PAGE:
C3 Pathway (or Calvin Cycle)

C3 plants are by far the most common type of plant on earth (~95%). They mostly live in environments with a moderate amount of sunlight, moderate temperatures and plenty of water, and they use the C 3 carbon fixation pathway (or Calvin cycle) to integrate the CO2 into a three carbon sugar, hence C3.

Except for humans, modern primates have a mostly C3 derived diet. They eat a range of foods (fruits, insects, leaves), all similar to those foods that would be sourced from a tropical canopy.

C4 Pathway (or Hatch-Slack Pathway)

C4 plants (tropical grasses and sedges) use the C4 carbon fixation pathway (often referred to as the Hatch-Slack pathway) to incorporate CO2 and H2O into a four carbon molecule. This process takes more energy than C3 fixation; however, C4 fixation is more efficient when it comes to its utilization of H2O and CO2. Therefore C4 plants typically live in environments with more sun (open environments), longer growing seasons and less water. The C4 pathway is a relatively recent adaptation, probably arising due to changing environment.

What do humans eat? Our diets consist of about 50% C4 derived foods. Corn, millet and rice are examples. We also eat the meat of animals that graze upon C4 plants.

So yes, it makes sense that plants have adapted to different environments. In turn, animals have adapted as well, but what about these carbon isotopes?

As I mentioned, C3 and C4 plants utilize different amounts of the 12C and 13C isotopes. This means that their bodies contain different ratios of these isotopes. For example, C3 plants have less 13C in their tissue than compared to what naturally occurs in the atmosphere. C4 also have less 13C, but this “fractionation” is less severe. This is all due to the manner in which these plants fix carbon. The biochemical pathways have differing affinities for the lighter and heavier isotopes. Without getting too deep into the chemistry, this is due to the fact that 12C can “slide” through the C3 pathway more easily than 13C can. Same is true with the C4 pathway, just not as much. The result is that the isotopic signatures of these plants are different, and the 13C/12C ratios can be measured using isotope-ratio mass spectronomy, which can measure the known behaviors of these isotopes.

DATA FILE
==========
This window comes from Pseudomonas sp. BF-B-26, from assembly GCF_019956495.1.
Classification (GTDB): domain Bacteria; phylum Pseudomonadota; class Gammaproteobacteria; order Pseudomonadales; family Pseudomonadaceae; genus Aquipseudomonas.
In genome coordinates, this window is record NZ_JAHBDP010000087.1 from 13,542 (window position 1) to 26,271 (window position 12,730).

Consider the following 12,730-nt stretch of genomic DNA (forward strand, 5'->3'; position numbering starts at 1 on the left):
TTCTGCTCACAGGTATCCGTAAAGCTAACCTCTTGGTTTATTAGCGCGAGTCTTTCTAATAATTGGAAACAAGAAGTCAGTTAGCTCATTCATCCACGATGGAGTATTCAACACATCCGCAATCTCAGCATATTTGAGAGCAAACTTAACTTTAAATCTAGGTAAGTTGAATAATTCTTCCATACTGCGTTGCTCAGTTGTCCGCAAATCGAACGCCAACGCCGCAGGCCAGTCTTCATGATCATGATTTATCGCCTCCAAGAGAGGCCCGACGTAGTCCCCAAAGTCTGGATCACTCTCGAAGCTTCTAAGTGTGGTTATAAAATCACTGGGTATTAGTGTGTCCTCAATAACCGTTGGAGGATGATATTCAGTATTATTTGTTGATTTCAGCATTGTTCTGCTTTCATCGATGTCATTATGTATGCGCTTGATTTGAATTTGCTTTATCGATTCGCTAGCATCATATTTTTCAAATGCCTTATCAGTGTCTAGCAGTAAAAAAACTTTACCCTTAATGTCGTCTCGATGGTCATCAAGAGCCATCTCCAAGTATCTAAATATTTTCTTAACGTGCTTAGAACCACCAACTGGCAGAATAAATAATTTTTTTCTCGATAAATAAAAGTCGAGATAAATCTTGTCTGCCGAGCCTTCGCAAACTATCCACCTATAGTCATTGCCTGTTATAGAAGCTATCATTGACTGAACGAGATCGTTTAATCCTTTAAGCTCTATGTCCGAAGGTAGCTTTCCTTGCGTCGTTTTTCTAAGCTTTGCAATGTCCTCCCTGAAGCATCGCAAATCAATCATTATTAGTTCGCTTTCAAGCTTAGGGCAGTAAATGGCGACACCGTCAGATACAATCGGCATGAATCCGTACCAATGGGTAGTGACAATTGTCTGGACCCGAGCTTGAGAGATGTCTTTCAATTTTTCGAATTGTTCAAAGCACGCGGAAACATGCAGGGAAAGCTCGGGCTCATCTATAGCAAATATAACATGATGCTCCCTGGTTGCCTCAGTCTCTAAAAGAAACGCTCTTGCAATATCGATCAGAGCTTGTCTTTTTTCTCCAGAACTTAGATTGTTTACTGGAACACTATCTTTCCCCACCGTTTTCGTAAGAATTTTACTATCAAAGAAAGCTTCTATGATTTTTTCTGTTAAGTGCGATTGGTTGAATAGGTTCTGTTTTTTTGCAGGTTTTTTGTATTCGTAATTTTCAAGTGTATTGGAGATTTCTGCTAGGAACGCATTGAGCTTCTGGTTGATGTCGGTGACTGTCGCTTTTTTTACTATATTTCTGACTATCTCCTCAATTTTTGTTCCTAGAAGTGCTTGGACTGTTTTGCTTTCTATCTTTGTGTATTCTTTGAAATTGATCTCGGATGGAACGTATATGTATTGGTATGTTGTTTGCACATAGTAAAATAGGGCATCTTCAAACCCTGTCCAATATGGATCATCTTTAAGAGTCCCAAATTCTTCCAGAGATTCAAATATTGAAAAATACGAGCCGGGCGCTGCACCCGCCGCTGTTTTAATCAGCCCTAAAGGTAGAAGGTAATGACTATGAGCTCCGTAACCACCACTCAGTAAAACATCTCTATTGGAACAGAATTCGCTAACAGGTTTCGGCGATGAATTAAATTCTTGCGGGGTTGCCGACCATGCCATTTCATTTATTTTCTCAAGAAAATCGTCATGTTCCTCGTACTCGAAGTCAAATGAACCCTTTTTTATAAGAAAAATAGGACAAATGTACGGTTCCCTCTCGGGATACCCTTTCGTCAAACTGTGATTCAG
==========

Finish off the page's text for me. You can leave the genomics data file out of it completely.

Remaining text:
Please note, I have left out CAM plants, which utilize both carbon fixation pathways. These types of plants are usually restricted to desert environments.

Cerling and Paine

Let us return to the two projects that began this conversation. Dr. Cerling is examining the 13C/12C ratios in the tooth enamel of fossil primates from Kenya. Though the ratio in tooth enamel is not exactly the same as that of the diet of the animal, this “enrichment” percentage is known, and Dr. Cerling will be able to determine the relative amounts of C3 and C4 derived food in the diet of these primates.

I keep saying derived because there are limitations to this analysis. You cannot determine whether the animal got this 13C/12C ratio from eating C3 and C4 plants or if it ate meat of an animal that ate such plants or if it was a combination of the two. However, this ratio does give us information on where these animals derived their food. As we have now learned, these C3 and C4 plants grow in dissimilar environments.